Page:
Past Student Humanitarian Project

Student Pictures


First Trip (Pisac and Huilloc)
In April 2002, our first year, we delivered school supplies to 500 Peruvian children in poor village schools. Many of these children had never seen colored pencils or crayons. To every teacher, we donated extra teaching supplies for the entire school session. The schools had just started for the year and there were no paper or pencils! As a result of our donations, all of the village children changed before our eyes as smiles of pure joy flashed across their faces. The faces of our US students were filled with compassion. The children of the village sang beautiful songs to all of us in their native Quechua language and we sang English songs to them in response.
We finished up our visit with snacks and a soccer game for everyone, SHP against Huilloc. When the game was finished it was a breathtaking sight to see a 6’ 3”, 180-pound football player sit down with a six-year old native boy to teach him hand games. Another part of this unique project is that our American youth are invited to work with the native Medicine people in the area who are directly related to the Inca. The students received Inca rites of passage and learned to walk in beauty and appreciate our world. We were lucky to have several Medicine people travel with us to ancient Inca sites like Machu Picchu, Ollantaytambo, Pisac, Amarumachay, Tambomachay, Killarumiyoc, Maras, Moray, Sacsayhuaman, the Sacred Valley of the Inca and Cuzco.

Second Trip (Huilloc and Pacca)
In 2003, students from the Pentucket Regional School in West Newbury MA and Cooperative Middle School in Exeter NH participated in the Vanishing Cultures Foundation, Inc. Student Humanitarian Workshop Program.
These students collected school supplies and basic personal products from their classrooms, churches, community groups and towns. The students who participated took an active role in educating their local schools, churches and communities about the severe conditions in the Cuzco area of Peru. The students ranged from 7 to 20 years old. With the cooperation of schools and teachers, the kids gave presentations to encourage interest and participation in our work. They collected school supplies, basic kitchen supplies and some personal care products such as lip balm, toothbrushes, toothpaste, combs, moisturizers and hair elastics.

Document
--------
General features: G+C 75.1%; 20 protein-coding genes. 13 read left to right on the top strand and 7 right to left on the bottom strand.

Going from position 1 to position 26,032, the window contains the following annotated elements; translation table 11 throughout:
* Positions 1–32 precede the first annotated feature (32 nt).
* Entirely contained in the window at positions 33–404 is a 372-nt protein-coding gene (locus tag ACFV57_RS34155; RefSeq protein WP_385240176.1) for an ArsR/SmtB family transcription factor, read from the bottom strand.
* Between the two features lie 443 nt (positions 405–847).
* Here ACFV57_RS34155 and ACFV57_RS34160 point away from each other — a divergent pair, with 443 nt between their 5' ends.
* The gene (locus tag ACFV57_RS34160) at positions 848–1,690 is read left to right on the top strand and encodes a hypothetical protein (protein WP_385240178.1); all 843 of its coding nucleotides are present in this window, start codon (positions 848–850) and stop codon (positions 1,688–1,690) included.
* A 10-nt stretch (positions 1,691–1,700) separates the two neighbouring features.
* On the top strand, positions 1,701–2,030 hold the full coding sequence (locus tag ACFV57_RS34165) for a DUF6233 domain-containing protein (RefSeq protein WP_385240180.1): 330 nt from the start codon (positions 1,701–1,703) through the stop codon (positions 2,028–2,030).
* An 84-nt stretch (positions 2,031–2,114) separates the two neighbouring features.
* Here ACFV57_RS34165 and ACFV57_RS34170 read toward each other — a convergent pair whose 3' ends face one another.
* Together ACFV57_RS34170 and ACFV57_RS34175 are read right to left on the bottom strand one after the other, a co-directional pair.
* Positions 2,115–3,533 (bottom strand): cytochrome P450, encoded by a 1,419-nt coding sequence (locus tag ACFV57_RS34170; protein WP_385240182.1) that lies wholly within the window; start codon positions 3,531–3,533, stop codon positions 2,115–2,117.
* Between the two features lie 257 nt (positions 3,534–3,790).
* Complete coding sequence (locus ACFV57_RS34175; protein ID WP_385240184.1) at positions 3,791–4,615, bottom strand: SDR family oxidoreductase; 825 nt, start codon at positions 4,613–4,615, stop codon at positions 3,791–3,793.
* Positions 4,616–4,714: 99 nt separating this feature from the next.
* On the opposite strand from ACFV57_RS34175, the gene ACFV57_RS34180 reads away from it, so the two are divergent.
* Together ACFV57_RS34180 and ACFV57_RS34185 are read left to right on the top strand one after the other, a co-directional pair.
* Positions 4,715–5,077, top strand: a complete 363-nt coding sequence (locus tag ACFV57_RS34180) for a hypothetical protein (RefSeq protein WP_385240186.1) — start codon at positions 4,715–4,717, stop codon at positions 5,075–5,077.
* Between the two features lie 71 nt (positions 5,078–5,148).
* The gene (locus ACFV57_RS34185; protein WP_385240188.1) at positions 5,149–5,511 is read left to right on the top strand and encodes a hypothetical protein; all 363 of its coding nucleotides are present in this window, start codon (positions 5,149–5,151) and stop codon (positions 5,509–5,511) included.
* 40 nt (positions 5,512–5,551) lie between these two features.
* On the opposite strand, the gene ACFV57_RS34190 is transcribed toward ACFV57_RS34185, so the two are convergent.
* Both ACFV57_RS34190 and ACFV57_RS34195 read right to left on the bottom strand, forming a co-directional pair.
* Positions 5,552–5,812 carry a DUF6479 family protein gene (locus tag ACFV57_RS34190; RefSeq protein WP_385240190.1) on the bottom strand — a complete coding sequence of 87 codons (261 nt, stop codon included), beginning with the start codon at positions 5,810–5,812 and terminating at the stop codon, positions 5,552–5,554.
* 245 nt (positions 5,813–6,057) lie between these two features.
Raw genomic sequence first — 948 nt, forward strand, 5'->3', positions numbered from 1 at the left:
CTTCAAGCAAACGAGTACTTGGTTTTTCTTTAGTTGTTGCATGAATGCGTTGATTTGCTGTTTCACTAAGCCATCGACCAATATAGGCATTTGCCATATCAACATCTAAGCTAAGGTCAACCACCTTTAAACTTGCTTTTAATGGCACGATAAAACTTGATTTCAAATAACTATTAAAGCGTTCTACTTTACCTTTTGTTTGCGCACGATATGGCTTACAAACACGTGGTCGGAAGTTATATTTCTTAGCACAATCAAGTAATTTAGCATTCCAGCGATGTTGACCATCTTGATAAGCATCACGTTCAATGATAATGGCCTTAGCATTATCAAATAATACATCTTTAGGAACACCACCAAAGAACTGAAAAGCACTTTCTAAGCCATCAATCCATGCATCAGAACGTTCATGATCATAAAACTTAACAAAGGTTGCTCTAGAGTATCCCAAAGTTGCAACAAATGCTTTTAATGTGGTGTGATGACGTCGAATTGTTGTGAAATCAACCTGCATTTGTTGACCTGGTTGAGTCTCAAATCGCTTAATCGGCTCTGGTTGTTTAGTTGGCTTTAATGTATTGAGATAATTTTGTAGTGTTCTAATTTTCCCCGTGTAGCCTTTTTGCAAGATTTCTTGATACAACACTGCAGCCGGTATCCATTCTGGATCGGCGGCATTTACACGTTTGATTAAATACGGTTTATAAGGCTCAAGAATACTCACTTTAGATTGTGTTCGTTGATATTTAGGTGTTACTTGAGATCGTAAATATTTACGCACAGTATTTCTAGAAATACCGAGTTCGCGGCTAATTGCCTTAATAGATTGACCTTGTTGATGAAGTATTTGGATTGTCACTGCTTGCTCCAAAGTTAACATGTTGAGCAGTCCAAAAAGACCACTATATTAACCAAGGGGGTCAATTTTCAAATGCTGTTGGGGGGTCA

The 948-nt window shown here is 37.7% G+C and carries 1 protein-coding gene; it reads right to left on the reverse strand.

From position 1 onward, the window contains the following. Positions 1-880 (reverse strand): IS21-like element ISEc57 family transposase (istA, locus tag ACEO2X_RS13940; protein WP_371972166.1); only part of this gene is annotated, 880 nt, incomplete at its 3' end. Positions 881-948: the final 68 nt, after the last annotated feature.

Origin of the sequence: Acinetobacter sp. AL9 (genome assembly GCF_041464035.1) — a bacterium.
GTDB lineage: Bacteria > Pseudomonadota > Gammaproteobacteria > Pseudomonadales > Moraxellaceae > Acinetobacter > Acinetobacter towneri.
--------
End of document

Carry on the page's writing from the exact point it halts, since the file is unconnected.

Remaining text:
After collecting the supplies, the group then assembled the supplies to be distributed. In April 2003, eight students, one elementary school teacher from Bagnall Elementary School and our team went to Peru and distributed the collected supplies to 500 students and teachers. Many of the Peruvian children had never owned a comb!

Third Trip (Huilloc and Pacca)
The year 2004 was a wonderfully busy and exciting year for the VCF Student Humanitarian Program. The young people involved began giving presentations and collecting supplies early in the spring. Students from Massachusetts, New Hampshire and California participated. They collected and delivered enough supplies for over 500 needy Peruvian students in the villages of Huilloc and Pacca.
Each student gave a presentation to local schools, churches and senior centers. One student even made chocolate-covered cones to raise money for additional supplies! The Bagnall School in Groveland MA raised enough money to build a much needed classroom for the secondary school in Pacca.
Our April trip with the students was full of work and fun! After delivering the supplies, the students were treated to local dances, songs and a presentation of the history of Pacca by the children of the village. They ate local foods, tasted chicha, danced and even played soccer. We also visited the sacred sites, working with the Medicine people, Don Martin and his family along with Don Francisco and Pasquale. The kids explored Machu Picchu for hours on their own, investigating every hidden cave and crevice they could find. It was a wonderful trip. The kids also all tasted guinea pig. (…Okay, under protest!)

Fourth Trip (Pacca)
The 2005 trip was a great success. After giving presentations to schools, churches, companies, clubs and friends, our US students collected enough supplies for 535 village school students. Bagnall School in Groveland MA collected another $800 toward adding an additional classroom to our Secondary School building project in Pacca!
We were greeted warmly as usual when we arrived in Pacca with song and dance and wonderful food. There was then a presentation from the Pacca students of all the products that have been made from the classes VCF provides. The US students delivered a package of school supplies to every student in the village – enough to last the entire year. After the supplies were delivered, there was the annual Pacca vs. VCF soccer match and SHP actually won the game this year despite the altitude! A few of our kids decided to stay over and sleep with one of the village families, a new experience for both.
Our SHP members also learned that although making adobe bricks looked very easy, it was actually quite difficult. Mixing hay, clay and water with just your bare hands and filling each little square form by hand was exhausting and quite messy.